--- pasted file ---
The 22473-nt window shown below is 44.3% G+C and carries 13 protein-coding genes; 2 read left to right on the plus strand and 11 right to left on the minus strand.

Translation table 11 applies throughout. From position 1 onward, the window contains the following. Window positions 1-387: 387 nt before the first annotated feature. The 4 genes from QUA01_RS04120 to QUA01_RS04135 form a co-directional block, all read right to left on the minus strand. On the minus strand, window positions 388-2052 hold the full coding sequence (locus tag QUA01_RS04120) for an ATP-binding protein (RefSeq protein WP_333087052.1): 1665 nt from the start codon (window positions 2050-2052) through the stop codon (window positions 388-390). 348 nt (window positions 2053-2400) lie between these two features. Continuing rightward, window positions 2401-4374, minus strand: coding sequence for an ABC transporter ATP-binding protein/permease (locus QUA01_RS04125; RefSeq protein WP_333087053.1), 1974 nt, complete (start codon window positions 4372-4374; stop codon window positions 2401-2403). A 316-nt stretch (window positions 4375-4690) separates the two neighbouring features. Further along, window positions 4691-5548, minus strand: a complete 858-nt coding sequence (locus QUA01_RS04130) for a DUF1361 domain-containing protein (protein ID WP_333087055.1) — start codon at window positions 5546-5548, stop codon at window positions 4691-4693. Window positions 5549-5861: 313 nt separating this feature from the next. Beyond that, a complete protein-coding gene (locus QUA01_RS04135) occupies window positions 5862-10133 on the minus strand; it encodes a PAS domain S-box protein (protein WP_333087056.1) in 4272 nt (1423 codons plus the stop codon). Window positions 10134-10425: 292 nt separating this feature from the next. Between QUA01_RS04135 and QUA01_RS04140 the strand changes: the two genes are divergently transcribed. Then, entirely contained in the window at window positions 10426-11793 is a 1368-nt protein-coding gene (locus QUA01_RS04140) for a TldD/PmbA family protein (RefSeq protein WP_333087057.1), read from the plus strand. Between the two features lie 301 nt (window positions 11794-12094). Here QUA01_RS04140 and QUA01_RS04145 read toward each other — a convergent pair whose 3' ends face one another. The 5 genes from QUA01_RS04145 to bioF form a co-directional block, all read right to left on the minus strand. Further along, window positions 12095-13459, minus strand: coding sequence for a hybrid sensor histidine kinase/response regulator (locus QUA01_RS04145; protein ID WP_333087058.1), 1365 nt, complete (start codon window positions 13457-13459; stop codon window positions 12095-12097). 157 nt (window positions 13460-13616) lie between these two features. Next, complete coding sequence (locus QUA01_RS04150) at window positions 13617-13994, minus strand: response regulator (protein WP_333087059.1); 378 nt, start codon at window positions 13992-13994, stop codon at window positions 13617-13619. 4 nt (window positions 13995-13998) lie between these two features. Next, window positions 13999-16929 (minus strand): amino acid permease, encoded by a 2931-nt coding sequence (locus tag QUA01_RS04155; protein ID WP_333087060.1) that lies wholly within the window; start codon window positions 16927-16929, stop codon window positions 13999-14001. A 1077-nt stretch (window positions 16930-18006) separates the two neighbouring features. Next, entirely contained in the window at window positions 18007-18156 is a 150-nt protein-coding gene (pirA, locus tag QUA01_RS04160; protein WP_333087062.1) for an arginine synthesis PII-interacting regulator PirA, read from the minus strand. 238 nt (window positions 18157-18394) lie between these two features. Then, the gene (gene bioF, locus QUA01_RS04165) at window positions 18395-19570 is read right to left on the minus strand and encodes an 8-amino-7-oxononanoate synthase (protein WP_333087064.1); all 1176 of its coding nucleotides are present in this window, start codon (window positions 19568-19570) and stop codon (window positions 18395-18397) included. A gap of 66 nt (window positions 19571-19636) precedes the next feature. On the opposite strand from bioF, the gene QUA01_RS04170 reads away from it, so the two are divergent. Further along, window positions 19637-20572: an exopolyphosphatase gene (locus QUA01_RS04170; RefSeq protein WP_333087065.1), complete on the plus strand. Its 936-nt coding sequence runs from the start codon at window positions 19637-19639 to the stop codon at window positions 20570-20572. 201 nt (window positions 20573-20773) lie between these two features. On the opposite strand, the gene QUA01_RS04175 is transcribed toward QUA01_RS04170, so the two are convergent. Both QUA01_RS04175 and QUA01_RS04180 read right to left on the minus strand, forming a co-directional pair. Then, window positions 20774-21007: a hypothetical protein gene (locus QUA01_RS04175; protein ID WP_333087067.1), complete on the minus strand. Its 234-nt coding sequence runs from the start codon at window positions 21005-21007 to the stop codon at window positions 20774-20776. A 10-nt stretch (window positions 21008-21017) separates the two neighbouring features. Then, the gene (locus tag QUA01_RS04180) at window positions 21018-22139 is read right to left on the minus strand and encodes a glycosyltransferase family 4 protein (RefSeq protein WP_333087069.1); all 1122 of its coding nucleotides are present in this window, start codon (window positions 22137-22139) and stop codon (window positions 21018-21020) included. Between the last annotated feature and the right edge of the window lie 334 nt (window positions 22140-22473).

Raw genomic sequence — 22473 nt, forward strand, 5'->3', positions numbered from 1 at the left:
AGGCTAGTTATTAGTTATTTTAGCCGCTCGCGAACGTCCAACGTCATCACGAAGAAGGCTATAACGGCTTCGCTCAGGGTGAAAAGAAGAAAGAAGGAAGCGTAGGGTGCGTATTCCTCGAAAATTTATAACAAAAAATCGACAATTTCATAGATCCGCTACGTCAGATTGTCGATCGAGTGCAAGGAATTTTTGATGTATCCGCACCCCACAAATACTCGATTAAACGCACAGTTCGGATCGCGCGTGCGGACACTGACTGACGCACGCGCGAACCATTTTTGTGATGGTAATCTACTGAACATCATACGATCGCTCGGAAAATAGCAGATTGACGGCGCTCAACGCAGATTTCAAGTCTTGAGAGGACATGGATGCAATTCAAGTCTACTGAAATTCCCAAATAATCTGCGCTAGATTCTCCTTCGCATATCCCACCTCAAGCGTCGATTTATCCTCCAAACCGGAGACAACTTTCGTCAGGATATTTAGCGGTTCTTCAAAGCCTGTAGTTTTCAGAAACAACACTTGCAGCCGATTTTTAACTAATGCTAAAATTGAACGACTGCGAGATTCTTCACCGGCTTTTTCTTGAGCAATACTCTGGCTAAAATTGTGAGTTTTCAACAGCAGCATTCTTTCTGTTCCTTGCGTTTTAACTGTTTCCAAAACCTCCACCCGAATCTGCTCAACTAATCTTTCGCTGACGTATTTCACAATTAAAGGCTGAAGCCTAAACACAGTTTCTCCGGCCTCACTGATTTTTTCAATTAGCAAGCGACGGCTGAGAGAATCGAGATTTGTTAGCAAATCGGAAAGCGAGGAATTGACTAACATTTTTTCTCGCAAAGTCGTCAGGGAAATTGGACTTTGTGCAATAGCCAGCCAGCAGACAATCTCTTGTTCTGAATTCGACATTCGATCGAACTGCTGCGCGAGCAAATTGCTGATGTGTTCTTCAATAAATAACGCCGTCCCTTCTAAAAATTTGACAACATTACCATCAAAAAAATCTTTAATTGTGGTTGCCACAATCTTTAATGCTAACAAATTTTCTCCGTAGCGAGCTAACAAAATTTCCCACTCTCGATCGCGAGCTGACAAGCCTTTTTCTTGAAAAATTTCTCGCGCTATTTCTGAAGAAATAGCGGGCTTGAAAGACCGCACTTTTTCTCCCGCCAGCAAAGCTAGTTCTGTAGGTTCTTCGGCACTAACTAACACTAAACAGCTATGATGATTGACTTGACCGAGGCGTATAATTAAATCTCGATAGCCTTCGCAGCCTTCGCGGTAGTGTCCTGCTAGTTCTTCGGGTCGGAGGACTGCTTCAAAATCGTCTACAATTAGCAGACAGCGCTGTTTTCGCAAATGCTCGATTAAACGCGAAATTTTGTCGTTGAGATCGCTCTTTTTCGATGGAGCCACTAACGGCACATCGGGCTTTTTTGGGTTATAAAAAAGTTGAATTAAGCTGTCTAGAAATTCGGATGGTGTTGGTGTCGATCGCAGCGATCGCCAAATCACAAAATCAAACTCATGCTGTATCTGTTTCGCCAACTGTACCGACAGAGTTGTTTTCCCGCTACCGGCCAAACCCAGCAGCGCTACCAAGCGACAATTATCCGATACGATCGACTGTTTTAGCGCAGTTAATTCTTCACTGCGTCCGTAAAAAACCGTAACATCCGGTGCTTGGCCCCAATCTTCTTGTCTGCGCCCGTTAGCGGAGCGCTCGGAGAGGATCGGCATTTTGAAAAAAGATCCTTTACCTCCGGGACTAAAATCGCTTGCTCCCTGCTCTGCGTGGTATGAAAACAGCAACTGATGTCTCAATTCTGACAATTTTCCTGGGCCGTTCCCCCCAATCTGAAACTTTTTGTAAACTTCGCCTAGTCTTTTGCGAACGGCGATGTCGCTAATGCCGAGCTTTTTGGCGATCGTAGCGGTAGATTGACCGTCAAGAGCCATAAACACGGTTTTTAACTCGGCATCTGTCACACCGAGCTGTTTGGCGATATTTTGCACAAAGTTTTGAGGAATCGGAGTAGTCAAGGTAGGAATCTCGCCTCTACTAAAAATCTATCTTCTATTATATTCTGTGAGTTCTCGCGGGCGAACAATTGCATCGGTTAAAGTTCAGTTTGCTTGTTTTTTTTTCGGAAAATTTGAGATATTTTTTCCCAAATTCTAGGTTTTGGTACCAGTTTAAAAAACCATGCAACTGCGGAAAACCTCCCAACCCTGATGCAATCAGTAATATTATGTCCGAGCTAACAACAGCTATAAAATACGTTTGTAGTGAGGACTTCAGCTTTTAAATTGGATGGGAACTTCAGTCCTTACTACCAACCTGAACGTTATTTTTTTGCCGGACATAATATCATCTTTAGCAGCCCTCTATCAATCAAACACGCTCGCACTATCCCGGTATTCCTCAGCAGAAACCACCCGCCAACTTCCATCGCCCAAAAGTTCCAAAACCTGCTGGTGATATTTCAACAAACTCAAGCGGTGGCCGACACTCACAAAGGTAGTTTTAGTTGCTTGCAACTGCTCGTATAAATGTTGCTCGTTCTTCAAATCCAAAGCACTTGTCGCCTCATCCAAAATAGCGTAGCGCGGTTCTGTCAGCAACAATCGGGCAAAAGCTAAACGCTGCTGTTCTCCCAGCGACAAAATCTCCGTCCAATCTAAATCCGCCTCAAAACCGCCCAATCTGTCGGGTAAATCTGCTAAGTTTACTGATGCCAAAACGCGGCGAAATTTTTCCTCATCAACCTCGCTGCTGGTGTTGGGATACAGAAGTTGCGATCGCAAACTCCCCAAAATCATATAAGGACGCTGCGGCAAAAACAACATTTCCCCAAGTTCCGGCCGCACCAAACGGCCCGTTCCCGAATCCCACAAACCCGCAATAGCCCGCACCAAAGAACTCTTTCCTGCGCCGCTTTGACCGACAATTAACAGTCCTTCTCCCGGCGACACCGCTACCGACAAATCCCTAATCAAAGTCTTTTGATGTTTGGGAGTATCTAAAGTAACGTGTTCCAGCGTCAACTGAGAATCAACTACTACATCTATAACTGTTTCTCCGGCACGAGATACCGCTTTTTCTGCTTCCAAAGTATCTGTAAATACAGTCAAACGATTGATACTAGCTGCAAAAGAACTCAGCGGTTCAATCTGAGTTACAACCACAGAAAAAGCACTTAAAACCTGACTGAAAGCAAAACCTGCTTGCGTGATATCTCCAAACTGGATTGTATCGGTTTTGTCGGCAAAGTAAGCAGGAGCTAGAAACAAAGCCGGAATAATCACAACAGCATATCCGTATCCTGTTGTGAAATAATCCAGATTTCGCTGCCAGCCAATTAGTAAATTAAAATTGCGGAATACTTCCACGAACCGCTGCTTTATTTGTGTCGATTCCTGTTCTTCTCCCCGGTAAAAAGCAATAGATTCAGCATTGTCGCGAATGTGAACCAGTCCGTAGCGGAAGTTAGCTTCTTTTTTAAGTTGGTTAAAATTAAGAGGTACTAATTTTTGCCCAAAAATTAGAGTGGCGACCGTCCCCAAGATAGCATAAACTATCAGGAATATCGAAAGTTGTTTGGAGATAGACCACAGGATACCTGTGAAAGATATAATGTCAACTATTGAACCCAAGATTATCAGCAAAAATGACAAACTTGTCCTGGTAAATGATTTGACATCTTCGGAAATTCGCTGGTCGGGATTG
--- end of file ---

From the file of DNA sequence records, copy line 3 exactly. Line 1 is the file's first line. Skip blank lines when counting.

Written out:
Raw genomic sequence — 22473 nt, forward strand, 5'->3', positions numbered from 1 at the left: